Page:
So has pianist Matthew Shipp finally clambered aboard the repertory album bandwagon? Certainly on To Duke he addresses seven standards derived from the Ellington Orchestra, alongside four originals. But if you cast an eye over Shipp's discography you'll find such pieces are nothing new. Actually popular songs constitute an enduring part of his repertoire. What's unusual here is the focus on several from the same songbook on the same set. But there's no question of special treatment. In terms of development they often sound little different from other trio inventions. Typically Shipp uses the written material to establish a mood and act as reference points amid the flurries of tangential interplay.
Shipp's accomplices possess the prowess to follow him wherever he goes, though they also have the freedom to choose not to follow him at all. Bassist Michael Bisio offers oblique commentary on the leader's distinctive stylings, whether through plaintive upper register pizzicato or buzzing bow work. On drums, Whit Dickey provides the bedrock of multi directional meter which both creates tension and allows and encourages the pianist's digressions. Shipp's renditions of familiar strains engender a lighter than usual feeling from his patented blend of insistent motifs, sparkling runs and hammered single keys, largely eschewing the customary crashing depth charges.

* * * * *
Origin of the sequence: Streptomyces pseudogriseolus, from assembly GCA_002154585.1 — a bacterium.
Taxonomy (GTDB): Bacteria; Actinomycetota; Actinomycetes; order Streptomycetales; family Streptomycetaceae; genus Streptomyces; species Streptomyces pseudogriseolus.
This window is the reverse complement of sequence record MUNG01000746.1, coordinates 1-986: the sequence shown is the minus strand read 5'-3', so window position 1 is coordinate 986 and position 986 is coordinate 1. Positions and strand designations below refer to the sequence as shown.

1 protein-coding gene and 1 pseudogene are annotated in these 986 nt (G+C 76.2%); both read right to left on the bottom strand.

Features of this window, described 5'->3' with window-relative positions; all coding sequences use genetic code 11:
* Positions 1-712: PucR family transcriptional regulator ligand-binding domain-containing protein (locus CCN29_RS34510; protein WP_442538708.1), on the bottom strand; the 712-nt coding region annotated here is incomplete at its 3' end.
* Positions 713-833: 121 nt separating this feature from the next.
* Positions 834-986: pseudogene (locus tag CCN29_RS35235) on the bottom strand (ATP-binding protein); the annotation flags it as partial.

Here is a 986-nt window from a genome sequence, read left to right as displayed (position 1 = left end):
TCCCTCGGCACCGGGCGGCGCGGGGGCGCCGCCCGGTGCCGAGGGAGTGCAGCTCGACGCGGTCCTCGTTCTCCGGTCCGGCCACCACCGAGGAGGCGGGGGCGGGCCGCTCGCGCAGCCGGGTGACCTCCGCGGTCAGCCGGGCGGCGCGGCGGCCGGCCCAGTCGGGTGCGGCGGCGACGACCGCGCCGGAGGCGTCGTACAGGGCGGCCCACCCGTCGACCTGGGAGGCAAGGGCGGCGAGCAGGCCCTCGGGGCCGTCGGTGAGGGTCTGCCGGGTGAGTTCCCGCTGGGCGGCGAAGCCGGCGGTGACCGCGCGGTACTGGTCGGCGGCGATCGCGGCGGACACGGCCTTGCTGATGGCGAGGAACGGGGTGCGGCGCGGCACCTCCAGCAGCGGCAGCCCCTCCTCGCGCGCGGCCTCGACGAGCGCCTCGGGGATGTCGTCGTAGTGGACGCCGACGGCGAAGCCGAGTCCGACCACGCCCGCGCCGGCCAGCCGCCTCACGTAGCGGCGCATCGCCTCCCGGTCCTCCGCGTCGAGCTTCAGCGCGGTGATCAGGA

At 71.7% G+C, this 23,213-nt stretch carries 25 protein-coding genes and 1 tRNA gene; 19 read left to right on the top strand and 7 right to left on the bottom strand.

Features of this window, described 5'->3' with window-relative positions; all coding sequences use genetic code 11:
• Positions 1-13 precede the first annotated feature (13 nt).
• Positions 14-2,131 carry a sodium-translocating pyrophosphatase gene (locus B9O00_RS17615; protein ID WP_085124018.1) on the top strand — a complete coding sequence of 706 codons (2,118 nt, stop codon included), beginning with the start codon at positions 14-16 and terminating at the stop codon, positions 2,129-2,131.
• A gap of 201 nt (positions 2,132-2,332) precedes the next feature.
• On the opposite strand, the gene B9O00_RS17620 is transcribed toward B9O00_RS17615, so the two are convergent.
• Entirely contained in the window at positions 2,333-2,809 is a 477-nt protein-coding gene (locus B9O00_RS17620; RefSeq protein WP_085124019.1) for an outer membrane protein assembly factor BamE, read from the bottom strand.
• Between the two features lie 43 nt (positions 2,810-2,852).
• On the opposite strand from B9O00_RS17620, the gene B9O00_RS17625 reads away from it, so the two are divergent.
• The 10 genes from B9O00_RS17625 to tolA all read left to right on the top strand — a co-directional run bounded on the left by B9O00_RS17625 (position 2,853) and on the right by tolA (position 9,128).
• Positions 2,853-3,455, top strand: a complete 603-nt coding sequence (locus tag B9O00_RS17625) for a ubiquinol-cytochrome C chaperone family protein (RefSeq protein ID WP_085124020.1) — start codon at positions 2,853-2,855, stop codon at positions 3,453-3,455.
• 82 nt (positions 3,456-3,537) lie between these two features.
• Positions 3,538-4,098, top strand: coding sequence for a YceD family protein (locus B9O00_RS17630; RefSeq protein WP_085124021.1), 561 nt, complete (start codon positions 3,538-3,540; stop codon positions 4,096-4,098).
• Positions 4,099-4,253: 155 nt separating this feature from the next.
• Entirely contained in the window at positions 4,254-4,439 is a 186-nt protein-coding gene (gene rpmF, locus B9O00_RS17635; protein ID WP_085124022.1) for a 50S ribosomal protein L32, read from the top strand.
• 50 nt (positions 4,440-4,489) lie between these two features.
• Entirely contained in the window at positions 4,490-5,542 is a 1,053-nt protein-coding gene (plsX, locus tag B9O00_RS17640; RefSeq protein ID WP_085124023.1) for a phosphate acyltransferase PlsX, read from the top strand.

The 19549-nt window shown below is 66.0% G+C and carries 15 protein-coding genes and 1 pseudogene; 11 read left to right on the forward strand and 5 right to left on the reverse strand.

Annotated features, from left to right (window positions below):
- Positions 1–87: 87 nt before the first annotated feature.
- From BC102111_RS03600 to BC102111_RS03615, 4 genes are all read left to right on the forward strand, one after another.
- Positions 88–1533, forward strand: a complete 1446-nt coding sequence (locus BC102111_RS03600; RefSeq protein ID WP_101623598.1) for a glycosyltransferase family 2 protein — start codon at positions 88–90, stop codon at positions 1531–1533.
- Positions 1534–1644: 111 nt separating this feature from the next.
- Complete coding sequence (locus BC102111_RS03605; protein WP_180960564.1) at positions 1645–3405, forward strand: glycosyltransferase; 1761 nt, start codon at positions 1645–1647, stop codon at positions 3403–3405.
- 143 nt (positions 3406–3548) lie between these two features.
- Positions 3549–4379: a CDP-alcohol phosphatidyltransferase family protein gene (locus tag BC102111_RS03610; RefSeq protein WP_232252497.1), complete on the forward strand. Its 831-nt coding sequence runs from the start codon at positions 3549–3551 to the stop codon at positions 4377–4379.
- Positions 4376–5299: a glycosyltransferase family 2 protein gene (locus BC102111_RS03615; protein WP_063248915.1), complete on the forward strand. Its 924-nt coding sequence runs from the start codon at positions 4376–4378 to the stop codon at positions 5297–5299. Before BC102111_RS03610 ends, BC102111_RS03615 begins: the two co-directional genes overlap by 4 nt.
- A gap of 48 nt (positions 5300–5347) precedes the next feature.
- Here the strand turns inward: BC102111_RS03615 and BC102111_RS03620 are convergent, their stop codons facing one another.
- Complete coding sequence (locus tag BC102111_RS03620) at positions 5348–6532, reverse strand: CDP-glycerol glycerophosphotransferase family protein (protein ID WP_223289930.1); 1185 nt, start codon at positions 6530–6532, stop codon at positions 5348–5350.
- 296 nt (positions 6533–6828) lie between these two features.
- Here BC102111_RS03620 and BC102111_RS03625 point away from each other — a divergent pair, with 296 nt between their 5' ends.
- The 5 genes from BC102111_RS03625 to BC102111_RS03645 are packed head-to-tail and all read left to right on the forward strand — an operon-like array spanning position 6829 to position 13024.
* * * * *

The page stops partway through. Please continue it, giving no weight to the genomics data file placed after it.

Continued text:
Shipp's approach recalls a refurbishment of a classic building where the facade remains largely intact but hides an ultra modern complex behind. While Shipp opens the program alone with stirring chords and a rolling cadence on "Prelude to Duke," "In a Sentimental Mood" ably illustrates the trio's modus operandi. Although Shipp revels in the theme, the rhythm team might be pursuing unrelated charts. Dickey lays down a lattice of polyrhythmic layers, while Bisio's counterpoint mediates between the two. But it all makes sense when Shipp leaves the tune for a minimalist chiming sequence nonetheless in the same register and tempo. Then when Bisio and Dickey do eventually lock into the same beat they conjure a glorious surging quality, which ends the track on a high.
"Satin Doll" begins with a playful call and response between piano and bass. In their hands, time expands and contracts, until Shipp spins off in a string of dizzily mutating figures. While threeway interaction prevails as the prime directive of the day, Bisio tackles "I Got It Bad and That Ain't Good" solo, moving from sighing slurs via world weary melancholy to a veritable blizzard of notes, which acts as a suitably engaging foretaste of the rapid clip of the ensuing "Take the A Train." At times the bassist sounds as if he is hanging on for dear life in a welter of dashing piano lines and pulsing drums, before a thunderous climatic derailment. Later on "Dickey Duke" the drummer stars in a series of unaccompanied breaks for his throbbing perpetual motion tattoo.
By the close, it is clear that though nominally an exploration of Ellington, the recital is in fact essential Shipp.
Prelude To Duke; In A Sentimental Mood; Satin Doll; I Got It Bad And That Ain’t Good;
Take The A Train; Mood Indigo; Dickey Duke; Tone Poem For Duke; Prelude To A Kiss;
Matthew Shipp: piano; Michael Bisio: double bass; Whit Dickey: drums.